Talking to “Voice of Vietnam” (the country’s national radio broadcaster) in December 2011, Nguyen Thanh Nhan, the Director of the Pu Mat National Park said, “Why did we wait until now to declare the UNESCO recognition? First, we wanted to make the entire community aware of the fact that it requires a long process to gain this recognition. Second, the time is now ripe for the declaration. Since its recognition in 2007, any activities relating to the Western Nghe An Biosphere Reserve have received serious interest from the provincial People’s Committee and relevant agencies. We understand that the recognition brings an honor and a brand name, but what we must focus on now is how to sustain this brand.”

A “brand name” would also increase investment in biodiversity research and improve biodiversity conservation in the region, Nhan added in the radio interview. But has it?

Between 2011 and 2013, the Western Nghe An Biosphere Reserve suffered a net loss of about 4,000 hectares of tree cover, according to data from Global Forest Watch. In addition, media continues to report increasing depletion of forests and an increase in the consequent human-wildlife conflict.

Western Nghe An Biosphere Reserve includes Pu Mat National Park, Pu Huong Nature Reserve and Pu Hoat Nature Reserve. Image courtesy of UNESCO. Click to enlarge.

Western Nghe An lost more than 40,000 hectares (ha) of land between 2001 and 2013–or about 3 percent of its forest cover. Of that, approximately 25,000 ha were lost since the region was designated as a UNESCO biosphere reserve (2007-2013) and 4,000 ha were lost since acceptance of the designation by local communities (2011-2013). Pink represents forest loss, with forest defined as areas with tree cover greater than 10 percent. Map courtesy of Global Forest Watch. Click to enlarge.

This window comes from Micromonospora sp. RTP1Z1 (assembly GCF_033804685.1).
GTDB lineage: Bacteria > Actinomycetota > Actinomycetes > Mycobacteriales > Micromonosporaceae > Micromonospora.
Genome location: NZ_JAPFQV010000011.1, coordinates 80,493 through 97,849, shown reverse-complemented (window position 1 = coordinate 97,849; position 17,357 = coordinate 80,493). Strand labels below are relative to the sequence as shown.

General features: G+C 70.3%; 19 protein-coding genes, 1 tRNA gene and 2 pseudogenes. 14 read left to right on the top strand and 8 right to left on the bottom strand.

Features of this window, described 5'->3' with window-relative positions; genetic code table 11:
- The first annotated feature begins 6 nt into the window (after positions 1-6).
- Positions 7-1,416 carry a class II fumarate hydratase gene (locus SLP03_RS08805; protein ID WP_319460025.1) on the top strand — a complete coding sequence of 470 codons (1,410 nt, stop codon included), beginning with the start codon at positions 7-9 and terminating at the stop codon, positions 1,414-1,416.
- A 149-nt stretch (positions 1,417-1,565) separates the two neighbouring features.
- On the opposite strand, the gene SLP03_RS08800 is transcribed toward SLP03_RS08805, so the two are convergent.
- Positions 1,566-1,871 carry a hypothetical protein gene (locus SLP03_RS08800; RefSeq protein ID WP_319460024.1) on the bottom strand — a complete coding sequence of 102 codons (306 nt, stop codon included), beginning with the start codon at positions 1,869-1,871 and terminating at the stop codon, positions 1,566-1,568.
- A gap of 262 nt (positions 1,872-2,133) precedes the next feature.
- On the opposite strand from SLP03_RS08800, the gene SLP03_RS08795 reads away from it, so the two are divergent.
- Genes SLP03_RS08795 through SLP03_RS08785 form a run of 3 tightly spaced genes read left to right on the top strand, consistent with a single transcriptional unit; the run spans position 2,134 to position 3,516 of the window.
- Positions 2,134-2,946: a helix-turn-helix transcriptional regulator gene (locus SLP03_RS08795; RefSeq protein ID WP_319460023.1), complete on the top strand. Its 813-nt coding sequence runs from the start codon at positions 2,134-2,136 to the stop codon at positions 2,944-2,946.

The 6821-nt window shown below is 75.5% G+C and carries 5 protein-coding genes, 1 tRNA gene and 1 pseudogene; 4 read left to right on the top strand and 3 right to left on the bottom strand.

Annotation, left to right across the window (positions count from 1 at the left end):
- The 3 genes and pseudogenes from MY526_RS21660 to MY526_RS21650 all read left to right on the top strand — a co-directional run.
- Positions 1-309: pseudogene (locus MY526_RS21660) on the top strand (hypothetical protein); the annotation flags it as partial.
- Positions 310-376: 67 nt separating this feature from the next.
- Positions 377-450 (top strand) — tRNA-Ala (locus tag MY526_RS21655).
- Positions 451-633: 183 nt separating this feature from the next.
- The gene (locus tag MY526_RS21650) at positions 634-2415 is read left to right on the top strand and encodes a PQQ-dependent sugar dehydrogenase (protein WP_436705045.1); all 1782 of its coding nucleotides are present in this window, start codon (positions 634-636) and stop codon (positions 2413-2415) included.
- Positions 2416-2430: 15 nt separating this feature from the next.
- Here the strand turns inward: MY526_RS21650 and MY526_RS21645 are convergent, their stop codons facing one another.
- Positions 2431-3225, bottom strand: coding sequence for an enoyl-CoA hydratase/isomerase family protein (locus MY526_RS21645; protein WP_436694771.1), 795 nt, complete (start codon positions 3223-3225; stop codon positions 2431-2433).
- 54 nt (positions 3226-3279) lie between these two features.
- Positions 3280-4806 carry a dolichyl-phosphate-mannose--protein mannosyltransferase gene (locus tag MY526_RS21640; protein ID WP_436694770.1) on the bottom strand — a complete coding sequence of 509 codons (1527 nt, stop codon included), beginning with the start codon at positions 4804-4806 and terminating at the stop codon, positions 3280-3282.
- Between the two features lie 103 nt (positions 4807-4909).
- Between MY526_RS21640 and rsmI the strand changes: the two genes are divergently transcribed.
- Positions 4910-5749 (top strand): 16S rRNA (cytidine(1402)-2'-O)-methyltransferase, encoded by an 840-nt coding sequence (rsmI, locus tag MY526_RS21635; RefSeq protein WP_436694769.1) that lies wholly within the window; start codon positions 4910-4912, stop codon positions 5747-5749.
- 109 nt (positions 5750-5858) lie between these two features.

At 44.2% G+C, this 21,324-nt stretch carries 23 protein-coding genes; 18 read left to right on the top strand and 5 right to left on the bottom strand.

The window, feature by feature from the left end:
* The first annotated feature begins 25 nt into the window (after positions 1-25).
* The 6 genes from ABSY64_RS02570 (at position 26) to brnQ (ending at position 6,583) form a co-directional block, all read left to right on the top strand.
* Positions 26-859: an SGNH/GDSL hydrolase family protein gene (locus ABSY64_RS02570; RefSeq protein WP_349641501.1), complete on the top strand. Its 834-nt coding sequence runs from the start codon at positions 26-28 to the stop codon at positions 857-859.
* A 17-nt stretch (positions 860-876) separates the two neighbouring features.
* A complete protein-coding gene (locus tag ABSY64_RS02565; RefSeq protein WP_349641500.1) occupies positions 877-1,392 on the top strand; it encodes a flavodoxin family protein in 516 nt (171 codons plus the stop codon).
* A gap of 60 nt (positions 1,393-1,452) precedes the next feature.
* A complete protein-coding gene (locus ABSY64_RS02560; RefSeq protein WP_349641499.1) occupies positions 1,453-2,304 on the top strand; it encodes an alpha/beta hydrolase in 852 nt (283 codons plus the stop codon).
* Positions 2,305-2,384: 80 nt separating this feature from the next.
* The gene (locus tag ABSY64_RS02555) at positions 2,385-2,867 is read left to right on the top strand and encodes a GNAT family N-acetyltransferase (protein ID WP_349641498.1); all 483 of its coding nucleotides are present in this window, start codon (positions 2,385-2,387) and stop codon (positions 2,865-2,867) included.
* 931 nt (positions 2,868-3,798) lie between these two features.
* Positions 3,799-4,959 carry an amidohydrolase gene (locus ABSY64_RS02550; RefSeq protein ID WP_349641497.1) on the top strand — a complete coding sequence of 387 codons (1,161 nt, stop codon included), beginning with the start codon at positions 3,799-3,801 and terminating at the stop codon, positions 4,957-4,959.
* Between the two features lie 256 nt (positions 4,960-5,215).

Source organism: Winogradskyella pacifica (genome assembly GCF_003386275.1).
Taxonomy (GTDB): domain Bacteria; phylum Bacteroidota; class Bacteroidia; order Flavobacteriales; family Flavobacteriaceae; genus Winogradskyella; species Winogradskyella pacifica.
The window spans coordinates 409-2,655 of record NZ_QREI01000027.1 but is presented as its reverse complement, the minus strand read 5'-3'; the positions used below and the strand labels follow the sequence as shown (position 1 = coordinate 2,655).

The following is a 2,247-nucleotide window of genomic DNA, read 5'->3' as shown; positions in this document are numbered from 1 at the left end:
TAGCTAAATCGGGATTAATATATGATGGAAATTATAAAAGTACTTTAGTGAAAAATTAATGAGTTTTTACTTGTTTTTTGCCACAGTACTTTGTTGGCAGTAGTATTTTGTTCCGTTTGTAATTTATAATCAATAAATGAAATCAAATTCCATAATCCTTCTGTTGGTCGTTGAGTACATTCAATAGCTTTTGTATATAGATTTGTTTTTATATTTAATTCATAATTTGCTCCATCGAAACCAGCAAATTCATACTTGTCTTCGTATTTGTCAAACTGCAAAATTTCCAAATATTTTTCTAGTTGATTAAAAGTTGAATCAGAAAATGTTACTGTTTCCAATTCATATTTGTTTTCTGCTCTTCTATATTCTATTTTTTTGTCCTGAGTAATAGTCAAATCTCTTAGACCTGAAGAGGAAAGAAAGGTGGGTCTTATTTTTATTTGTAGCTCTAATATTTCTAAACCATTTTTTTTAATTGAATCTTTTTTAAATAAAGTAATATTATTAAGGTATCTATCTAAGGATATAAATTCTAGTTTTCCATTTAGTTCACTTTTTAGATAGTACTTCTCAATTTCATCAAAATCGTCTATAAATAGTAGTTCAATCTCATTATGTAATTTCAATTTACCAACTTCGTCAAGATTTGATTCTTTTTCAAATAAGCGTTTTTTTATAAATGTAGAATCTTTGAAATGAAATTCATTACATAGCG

Impact on gibbons

Depletion of forests is a major threat to Vietnam’s primates. The country has six species of gibbons that occur in small, isolated populations and are under constant threat of being driven to extinction. Each of these six species is currently listed as Critically Endangered or Endangered by the IUCN. In fact, Vietnam has some of the world’s rarest gibbon species, such as the eastern black crested gibbon with just about 100 individuals remaining in the wild.

The northern white-cheeked crested gibbon (Nomascus leucogenys), too, is a critically endangered species of gibbon, endemic to Vietnam, Laos and China. Almost extinct in China, fewer than 190 small groups of the gibbons currently occur in Vietnam, according to a 2010-2011 population estimation survey by Conservation International (CI) and Fauna & Flora International (FFI).

Adult male northern white-cheeked gibbon (Nomascus leucogenys). Photo by Terry Whittaker.
Adult male northern white cheeked gibbon. Photo by Terry Whittaker.